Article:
Tags Posts tagged with "Basketball"


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Smithtown's Chris Crespo leaps up to the rim between West Islip defenders. Photo by Desirée Keegan

Defense won the Bulls this basketball game.

The Smithtown West boys’ basketball team came out blocking shot after shot against a tall West Islip team, outscoring the competition 55-28 in its League III opener.

“I loved the defensive intensity. The defense is our backbone this year,” Smithtown West head coach Mike Agostino said. “We like to hold a team under 30 points. We have to defend, we have to help each other and play pressure defense, and that’s what gives us extra possessions and gets us extra shots.”

Smithtown's Greg Giordano moves the ball up the court. Photo by Desirée Keegan
Smithtown’s Greg Giordano moves the ball up the court. Photo by Desirée Keegan

Although the Bulls won by a wide margin, the game wasn’t always that way.

After more than three minutes of play, both teams were scoreless. It wasn’t until the 4:36 mark that senior Matt English nailed the tail end of his free-throw attempts to get the first point on the board.

A minute went by until the team scored again, with senior Doug Levy coming up with a big block before sophomore Chris Crespo intercepted an inbound pass and converted it for two points. After another Levy block, West Islip called a timeout.

“The first half, we didn’t get shots to fall, but we were playing really good defense,” Crespo said. “Shots blocked, a lot of steals, points on turnovers and a lot of good stuff like that, so I think the defense really helped us win this game.”

At the 1:11 mark, English scored on a putback to extend the Bulls’ lead to 5-0, but a West Islip field goal and three-pointer sandwiching junior Kyle LaGuardia’s free throw and field goal off a rebound on his own free-throw miss brought the score to 8-5 at the end of the first quarter.

Nick Grande looks to make a pass for Smithtown. Photo by Desirée Keegan
Nick Grande looks to make a pass for Smithtown. Photo by Desirée Keegan

Crespo started off the second stanza with a three-pointer, and after a West Islip field goal, Levy added a putback and junior Gordon Shouler followed with a three-pointer of his own to extend the team’s lead to 16-7.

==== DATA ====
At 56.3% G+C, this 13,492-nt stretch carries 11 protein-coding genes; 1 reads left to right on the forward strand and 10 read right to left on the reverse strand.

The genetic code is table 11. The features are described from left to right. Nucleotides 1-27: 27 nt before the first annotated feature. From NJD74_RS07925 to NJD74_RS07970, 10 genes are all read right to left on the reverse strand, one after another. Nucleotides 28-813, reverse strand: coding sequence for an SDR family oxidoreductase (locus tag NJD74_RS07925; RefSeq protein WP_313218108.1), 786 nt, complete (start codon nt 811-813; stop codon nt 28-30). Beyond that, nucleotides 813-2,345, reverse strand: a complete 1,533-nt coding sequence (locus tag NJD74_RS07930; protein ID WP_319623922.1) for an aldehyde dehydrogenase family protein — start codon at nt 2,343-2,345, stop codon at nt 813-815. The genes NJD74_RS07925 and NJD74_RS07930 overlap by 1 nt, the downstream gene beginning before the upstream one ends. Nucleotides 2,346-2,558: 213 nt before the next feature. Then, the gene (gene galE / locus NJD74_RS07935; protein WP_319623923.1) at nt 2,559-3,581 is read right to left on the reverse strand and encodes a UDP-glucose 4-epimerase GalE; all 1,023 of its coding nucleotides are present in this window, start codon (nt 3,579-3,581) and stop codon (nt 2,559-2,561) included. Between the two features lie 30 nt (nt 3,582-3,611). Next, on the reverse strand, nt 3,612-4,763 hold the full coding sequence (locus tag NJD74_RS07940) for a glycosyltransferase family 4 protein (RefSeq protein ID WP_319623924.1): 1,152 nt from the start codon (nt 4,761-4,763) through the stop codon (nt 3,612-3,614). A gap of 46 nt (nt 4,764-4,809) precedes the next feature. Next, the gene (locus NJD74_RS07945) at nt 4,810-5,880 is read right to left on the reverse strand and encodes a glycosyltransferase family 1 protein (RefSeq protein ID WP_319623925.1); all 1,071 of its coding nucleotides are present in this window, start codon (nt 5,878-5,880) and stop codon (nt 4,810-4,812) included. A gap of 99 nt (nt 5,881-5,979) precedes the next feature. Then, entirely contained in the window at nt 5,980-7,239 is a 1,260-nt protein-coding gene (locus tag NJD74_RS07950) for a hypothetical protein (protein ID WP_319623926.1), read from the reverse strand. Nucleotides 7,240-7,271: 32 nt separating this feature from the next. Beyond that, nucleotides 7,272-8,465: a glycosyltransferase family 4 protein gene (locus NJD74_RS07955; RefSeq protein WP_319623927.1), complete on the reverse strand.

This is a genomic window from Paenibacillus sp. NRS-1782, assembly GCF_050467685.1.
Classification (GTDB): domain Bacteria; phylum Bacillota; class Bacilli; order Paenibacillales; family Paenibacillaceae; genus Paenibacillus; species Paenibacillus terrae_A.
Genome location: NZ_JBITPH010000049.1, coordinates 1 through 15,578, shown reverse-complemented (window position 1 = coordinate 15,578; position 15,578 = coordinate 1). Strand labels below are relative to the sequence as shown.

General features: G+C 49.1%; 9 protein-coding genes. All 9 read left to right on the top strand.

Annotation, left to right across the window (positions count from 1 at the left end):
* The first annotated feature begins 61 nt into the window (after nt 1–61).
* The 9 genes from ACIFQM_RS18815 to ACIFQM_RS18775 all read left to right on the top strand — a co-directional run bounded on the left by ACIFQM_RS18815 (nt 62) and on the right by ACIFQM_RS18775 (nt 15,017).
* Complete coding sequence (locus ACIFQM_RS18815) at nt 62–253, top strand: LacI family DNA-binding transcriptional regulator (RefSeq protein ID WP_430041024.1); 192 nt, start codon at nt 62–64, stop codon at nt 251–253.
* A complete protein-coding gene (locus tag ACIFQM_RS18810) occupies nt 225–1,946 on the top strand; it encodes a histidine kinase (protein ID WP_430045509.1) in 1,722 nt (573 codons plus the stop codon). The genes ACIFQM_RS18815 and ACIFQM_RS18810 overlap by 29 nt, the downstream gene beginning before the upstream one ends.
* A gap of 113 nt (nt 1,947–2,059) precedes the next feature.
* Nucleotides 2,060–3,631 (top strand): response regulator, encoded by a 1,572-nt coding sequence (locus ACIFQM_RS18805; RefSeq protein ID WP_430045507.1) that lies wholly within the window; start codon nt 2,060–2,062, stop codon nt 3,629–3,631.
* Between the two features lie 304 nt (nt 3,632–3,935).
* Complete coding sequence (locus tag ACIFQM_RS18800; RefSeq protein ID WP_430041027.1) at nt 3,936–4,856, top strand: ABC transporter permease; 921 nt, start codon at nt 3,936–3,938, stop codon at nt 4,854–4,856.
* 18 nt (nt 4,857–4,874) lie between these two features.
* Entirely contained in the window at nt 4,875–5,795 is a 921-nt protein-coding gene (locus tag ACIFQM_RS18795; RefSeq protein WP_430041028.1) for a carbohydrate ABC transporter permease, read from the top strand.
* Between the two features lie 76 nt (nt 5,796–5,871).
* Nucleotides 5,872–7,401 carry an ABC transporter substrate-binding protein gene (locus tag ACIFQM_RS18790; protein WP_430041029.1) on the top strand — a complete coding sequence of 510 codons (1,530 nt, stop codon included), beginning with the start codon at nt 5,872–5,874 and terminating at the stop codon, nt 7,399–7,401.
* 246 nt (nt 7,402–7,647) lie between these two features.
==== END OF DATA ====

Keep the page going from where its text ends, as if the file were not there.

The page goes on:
“Going into the second and especially in the third quarter, we were really getting our shots to fall,” Crespo said. “And still, the defense continued to remain strong.”

By the halftime break, Smithtown West had doubled West Islip’s score, 24-12.

“We don’t shoot as much as other teams have, but we do have plenty of guys that can shoot and get hot quick,” Agostino said. “We just have to find our rhythm, but this is only our second game.”

English and senior guard Nick Grande powered the Bulls through the third. First, English began the scoring with a putback, and after four West Islip points, Grande started off his scoring for the evening with a field goal.

English swished two free-throw points, and West Islip scored a field goal of its own, but Grande answered back when he converted a putback for two.

West Islip grabbed another rebound, but Grande nailed a three-pointer to extend the Bulls’ lead to 37-18. The two teams traded field goals again and West Islip tacked on a two free throws to bring the score to 39-22.

Gordon Shouler defends for Smithtown. Photo by Desirée Keegan
Gordon Shouler defends for Smithtown. Photo by Desirée Keegan

“Everything starts on defense and I think we played four full quarters of defense, so that’s always going to keep you in the game,” Grande said.

What helped the team besides its defense was having a myriad of players that can score. Eight different players contributed to the team’s total score, which isn’t common.

“When other teams are getting fatigued, we’re still rotating new guys in,” Grande said. “It definitely puts a lot of pressure on them to keep up with us.”

Five different players scored in the fourth quarter, and by midway through the final eight minutes, Agostino was able to swap in his bench players to get playing time.

Grande and Shouler finished with 11 points each, Crespo added eight with six assists and three rebounds, and English scored seven points and had seven rebounds.

“Even those guys that are coming in late in the game, they’re doing the same thing,” the head coach said. “They’re defending, they’re being aggressive, they’re rebounding and it’s those constant waves of aggression that are coming at teams that I think can really help us down the line.”

Agostino would like to see some improvements in the team’s offensive game, but so far, he likes what he’s seeing.

“Once that happens,” he said of the progression throughout the season, “I think we’ll be really tough to beat.”

Smithtown West travels to Newfield on Thursday, with tipoff scheduled for 5:45 p.m.

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Kevin Keese reaches for the layup for Smithtown East. Photo by Desirée Keegan

Smithtown East’s comeback effort, despite a 24-point showing from senior forward Kevin Keese, may have fallen short Tuesday with a 59-54 nonleague loss to Sachem North, but the team is optimistic about its chances moving forward.

“I thought we played really hard and that’s our hallmark,” Smithtown East head coach Keith Reyling said. “We have to be a team that outworks other teams. I think at times today we got outworked, and that was disappointing, but we never gave up. It’s going to be like this every night. We’re going to work hard like this every night and work on our identity by defending better.”